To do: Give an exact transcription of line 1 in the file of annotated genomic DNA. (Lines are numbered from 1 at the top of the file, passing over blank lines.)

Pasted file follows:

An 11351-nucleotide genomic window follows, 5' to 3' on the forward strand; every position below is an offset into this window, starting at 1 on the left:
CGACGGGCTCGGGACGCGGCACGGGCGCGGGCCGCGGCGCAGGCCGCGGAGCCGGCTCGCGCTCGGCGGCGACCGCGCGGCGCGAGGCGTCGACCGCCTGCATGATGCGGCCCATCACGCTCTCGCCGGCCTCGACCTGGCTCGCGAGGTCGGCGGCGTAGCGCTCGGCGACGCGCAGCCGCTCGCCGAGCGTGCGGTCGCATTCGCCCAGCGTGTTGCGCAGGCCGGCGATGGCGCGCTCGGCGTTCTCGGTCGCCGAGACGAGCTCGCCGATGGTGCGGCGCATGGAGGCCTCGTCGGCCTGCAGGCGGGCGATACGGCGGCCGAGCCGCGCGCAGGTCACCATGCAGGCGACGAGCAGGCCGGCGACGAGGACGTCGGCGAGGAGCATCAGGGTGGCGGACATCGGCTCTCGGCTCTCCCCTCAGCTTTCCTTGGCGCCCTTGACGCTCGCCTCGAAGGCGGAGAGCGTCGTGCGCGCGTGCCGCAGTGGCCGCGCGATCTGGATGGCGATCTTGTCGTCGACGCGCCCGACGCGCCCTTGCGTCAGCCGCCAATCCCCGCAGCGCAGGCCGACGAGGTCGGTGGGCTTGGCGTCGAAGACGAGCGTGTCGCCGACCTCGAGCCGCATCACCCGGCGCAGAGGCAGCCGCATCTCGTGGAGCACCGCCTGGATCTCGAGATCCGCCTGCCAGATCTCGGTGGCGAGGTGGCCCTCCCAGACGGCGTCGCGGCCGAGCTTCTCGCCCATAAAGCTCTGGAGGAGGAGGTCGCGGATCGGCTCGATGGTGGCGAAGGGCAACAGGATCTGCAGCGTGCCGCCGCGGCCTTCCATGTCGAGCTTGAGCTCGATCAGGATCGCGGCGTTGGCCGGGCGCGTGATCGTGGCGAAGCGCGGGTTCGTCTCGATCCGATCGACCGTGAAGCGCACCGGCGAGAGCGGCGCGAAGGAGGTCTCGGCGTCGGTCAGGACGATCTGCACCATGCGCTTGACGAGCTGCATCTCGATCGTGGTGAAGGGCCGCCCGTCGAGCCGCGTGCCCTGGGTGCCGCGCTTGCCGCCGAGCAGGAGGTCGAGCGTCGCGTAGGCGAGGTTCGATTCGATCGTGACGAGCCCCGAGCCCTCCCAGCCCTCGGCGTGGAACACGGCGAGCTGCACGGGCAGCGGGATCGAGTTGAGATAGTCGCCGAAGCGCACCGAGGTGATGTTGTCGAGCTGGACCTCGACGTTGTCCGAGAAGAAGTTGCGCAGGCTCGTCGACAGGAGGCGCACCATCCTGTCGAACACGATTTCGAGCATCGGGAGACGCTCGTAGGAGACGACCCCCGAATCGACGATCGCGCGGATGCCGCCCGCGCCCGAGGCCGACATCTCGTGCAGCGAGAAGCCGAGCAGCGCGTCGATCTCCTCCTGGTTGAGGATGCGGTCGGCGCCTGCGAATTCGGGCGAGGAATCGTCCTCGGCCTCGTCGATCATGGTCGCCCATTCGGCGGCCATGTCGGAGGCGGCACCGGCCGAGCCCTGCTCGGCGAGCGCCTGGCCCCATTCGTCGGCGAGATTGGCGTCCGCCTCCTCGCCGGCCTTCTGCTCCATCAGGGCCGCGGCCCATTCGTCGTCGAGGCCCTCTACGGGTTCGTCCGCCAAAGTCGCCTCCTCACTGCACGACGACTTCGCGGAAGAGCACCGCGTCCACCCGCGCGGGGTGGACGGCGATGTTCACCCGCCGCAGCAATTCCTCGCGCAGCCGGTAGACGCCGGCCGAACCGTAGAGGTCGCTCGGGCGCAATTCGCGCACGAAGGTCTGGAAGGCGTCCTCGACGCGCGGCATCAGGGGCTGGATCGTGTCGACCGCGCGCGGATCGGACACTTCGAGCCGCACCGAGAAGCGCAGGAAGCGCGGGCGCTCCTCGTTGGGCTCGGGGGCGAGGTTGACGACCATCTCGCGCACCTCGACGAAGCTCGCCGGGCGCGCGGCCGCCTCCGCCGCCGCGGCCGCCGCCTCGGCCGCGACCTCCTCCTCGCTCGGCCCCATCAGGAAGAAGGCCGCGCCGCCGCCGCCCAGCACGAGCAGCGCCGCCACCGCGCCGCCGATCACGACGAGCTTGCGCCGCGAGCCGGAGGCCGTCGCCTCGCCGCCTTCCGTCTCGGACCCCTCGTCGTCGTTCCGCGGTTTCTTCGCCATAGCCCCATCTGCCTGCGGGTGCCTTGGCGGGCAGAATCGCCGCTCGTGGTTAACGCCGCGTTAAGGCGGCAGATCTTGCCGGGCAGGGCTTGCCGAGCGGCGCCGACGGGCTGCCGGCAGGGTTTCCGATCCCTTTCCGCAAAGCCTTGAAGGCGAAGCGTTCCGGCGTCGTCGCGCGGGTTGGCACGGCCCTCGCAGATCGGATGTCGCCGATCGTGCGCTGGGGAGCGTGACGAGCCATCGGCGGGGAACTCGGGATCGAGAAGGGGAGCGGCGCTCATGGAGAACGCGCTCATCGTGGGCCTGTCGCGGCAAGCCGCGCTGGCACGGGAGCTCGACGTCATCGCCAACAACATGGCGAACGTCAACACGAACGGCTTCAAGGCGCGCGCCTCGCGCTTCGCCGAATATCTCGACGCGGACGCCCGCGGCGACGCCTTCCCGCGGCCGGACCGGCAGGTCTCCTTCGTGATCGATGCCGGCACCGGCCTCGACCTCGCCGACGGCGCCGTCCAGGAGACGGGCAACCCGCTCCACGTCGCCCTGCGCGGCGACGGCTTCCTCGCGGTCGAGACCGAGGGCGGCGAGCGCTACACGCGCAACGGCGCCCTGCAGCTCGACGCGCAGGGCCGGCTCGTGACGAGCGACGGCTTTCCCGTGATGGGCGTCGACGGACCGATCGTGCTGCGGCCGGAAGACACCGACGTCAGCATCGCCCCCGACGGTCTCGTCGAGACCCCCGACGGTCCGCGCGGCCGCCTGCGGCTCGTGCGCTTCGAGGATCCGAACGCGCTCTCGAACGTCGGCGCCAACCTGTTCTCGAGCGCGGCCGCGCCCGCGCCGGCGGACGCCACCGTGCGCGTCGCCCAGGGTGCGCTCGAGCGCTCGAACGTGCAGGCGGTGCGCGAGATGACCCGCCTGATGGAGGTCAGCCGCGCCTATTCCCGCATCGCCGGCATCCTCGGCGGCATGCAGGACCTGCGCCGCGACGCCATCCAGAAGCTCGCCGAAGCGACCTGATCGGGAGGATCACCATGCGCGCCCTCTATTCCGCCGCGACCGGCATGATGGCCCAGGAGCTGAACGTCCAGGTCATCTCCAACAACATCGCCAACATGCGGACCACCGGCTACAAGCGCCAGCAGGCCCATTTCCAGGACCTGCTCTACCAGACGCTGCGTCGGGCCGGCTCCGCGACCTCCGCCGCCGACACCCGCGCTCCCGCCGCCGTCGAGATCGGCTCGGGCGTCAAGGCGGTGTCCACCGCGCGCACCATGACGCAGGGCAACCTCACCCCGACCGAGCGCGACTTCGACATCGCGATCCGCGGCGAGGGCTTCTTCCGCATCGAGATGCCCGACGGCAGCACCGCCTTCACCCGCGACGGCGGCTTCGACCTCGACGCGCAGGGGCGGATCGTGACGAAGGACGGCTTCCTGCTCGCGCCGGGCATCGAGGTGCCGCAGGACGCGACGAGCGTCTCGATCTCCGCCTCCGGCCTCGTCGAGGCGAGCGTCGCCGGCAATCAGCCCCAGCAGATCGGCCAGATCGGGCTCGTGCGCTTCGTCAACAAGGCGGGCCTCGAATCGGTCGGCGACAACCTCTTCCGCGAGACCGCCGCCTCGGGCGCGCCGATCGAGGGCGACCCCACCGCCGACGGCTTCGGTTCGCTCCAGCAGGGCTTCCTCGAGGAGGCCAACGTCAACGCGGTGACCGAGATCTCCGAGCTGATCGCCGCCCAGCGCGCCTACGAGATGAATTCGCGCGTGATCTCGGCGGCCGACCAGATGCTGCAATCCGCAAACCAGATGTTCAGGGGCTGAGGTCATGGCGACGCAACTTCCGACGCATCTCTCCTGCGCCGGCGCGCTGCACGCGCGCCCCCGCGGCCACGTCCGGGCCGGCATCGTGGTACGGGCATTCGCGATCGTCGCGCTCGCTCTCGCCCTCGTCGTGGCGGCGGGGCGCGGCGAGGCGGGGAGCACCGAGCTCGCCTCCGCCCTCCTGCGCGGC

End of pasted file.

An 11351-nucleotide genomic window follows, 5' to 3' on the forward strand; every position below is an offset into this window, starting at 1 on the left: